Lisa Mitchell’s music consistently elicits an emotional response. Her artful storytelling awakens long-forgotten memories, engulfing listeners in wistful nostalgia. Melodies communicate directly with the soul and seem to have always existed, even when absorbed for the very first time. But it’s Lisa’s pure, tender vocal that remains the focal point of her songs; suspending in the atmosphere like a delicious scent.
Lisa’s Platinum-certified debut album ‘Wonder’ (2009) peaked at #6 on the ARIA Albums Chart and was awarded the prestigious Australian Music Prize. Impressively, all three of Lisa’s albums to date have landed in the Top 10 of the ARIA Albums Chart, with 2012’s ‘Bless This Mess’ coming in at #7 and 2016’s ‘Warriors’ peaking at #9.
When Lisa’s enchanting single ‘Neopolitan Dreams’ – which appears on her second EP (2008’s ‘Welcome To The Afternoon’) as well as ‘Wonder’ – secured multiple sync placements across Europe and the UK, Lisa’s debut album gained traction worldwide and her star continued to rise internationally. Lisa fulfilled a lifelong dream when she was booked to play Glastonbury 2009. Hitting the stage before a packed crowd, which spilled from one the festival’s giant undercover marquees, remains a career highlight for Lisa to this day. “It felt amazing!” she extols. “It was quite surreal.”
Performing at festivals in glorious outdoor settings, and feeling connected with nature, is Lisa’s happy place. “When I was on stage at Woodford Folk Festival, looking out at that natural amphitheater with forests behind the audience – that was a ‘wow’ moment for me,” she reminisces. And Lisa has also shared stages with Australian music royalty, joining Neil Finn (Crowded House, Fleetwood Mac) and Paul Kelly’s combined ‘Goin’ Your Way’ tour as main support.
A self-described introvert, Lisa was initially attracted to songwriting as a way of processing emotions while documenting snapshots of her life. “It’s one thing to write in your journal, but to have a medium that allows you to share your inner self in this way? I just love that,” she reveals. With music as her creative outlet, Lisa finds she’s able to navigate life from “a more heart-centred place”.
Born in Canterbury, England, Lisa moved to Australia when she was three and grew up on a farm near Albury. After taking guitar lessons aged 12, she formed an all-girl punk band in her early teens while obsessed with The Donnas, Ramones, The Dandy Warhols and Gwen Stefani (“we used to cover all of her songs”).
Lisa’s parents favoured country and folk music, with a particular fondness for Celtic-influenced singers. The songs of Cat Stevens also soundtracked her childhood and when Lisa encountered the artist now known as Yusuf Islam during one songwriting session during the formative years of her music career, which were spent in the UK, she had to pinch herself (“I made Cat Stevens a cup of tea in a songwriting room in London!”). Around this time, Lisa also discovered another classic British folk artist, Vashti Bunyan, admitting, “I’m very influenced by her”.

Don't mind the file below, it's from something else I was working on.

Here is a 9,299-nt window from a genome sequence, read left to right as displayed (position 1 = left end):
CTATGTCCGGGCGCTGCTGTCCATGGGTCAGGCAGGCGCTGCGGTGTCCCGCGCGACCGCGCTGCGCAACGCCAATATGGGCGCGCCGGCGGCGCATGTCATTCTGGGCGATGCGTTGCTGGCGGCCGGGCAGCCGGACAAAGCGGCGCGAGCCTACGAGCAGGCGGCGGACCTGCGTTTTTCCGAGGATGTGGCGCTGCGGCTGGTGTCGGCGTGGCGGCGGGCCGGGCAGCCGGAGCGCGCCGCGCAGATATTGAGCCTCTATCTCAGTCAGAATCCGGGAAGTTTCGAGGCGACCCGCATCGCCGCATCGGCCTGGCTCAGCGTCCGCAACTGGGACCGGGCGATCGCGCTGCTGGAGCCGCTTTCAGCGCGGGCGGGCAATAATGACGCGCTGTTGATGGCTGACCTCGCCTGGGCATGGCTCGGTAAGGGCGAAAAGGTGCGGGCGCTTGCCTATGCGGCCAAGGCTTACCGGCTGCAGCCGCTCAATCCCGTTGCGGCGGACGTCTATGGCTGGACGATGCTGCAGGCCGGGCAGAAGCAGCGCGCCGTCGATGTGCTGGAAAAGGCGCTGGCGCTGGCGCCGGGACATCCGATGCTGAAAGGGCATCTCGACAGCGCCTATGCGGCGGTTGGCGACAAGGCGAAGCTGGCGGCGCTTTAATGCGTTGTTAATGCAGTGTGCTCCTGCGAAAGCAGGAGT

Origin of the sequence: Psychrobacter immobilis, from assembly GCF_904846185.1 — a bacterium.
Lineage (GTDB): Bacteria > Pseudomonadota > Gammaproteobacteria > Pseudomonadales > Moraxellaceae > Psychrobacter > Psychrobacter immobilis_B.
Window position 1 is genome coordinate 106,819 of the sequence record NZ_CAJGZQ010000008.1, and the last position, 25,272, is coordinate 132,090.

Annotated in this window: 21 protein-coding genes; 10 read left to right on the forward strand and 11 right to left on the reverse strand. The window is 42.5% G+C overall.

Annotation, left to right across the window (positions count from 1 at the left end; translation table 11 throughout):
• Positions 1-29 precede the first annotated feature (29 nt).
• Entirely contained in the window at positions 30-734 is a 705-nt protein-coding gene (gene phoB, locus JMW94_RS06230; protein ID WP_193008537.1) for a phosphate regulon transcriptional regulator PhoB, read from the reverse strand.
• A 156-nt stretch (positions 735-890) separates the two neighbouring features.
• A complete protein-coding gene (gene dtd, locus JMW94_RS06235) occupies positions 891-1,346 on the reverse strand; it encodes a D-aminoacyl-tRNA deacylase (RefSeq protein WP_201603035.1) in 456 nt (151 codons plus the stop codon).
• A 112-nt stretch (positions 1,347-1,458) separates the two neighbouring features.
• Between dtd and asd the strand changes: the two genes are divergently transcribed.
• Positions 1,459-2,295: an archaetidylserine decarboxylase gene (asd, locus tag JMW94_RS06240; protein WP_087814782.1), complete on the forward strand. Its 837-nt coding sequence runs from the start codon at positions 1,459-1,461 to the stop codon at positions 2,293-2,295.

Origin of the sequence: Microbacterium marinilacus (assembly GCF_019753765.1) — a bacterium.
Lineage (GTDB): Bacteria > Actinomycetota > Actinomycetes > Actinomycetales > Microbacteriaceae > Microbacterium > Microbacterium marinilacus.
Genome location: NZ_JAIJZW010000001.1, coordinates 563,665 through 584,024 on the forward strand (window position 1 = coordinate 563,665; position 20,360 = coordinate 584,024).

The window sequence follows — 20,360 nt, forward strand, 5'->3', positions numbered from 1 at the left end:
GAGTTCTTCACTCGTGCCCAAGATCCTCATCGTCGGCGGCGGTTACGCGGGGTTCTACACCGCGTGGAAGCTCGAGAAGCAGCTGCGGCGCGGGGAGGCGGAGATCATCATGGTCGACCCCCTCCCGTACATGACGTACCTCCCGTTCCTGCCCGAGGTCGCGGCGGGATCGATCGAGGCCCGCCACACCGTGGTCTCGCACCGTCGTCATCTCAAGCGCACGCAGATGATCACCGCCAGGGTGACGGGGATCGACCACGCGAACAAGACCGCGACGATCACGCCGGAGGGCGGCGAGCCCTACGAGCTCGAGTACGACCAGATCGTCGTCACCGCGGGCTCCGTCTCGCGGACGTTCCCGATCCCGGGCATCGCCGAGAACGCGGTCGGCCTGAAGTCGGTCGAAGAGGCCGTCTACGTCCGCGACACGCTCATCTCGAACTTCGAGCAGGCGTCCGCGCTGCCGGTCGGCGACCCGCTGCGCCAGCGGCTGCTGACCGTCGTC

As an artist with her own distinctive musical identity, Lisa composes transportive vignettes that consistently capture the imagination: the understated-yet-nuanced arrangement of ‘Coin Laundry’ is charming beyond belief; ‘Spiritus’ is an exultant celebration of humanity, built from an effervescent piano riff; and the glistening, synth-pop of ‘The Boys’ shimmers like sun glitter. More recently, Lisa’s stripped-back acoustic take on Phantom Planet’s ‘California’ – from 2017’s ‘When They Play That Song’ EP (of ’90s covers) – has attracted 23 million Spotify streams and counting.
Having left high school when her music career started taking off, Lisa has since returned to study and is currently undertaking a Bachelor of Arts degree at Melbourne University. And Lisa admits her tertiary studies have informed the themes she explores on her forthcoming album, ‘A Place To Fall Apart’.
This year’s global pandemic may have pressed pause on proceedings, but Lisa’s upcoming fourth record is now well underway. After enduring Melbourne’s marathon lockdown, Lisa was finally able to return to the studio and rehearse in the same room as her band – bassist Jessie L. Warren (Hachiku, Half/Cut) and drummer Kishore Ryan (Otouto, Kid Sam, Hexham) – and found this experience revitalising. She chose to embrace “a really collective arrangement process” for the first time on ‘A Place To Fall Apart’ and Lisa also promises uilleann pipes (Irish bagpipes) will feature throughout. Just add Tom Iansek (Big Scary, #1 Dads) on production duty and this album’s release date can’t come soon enough.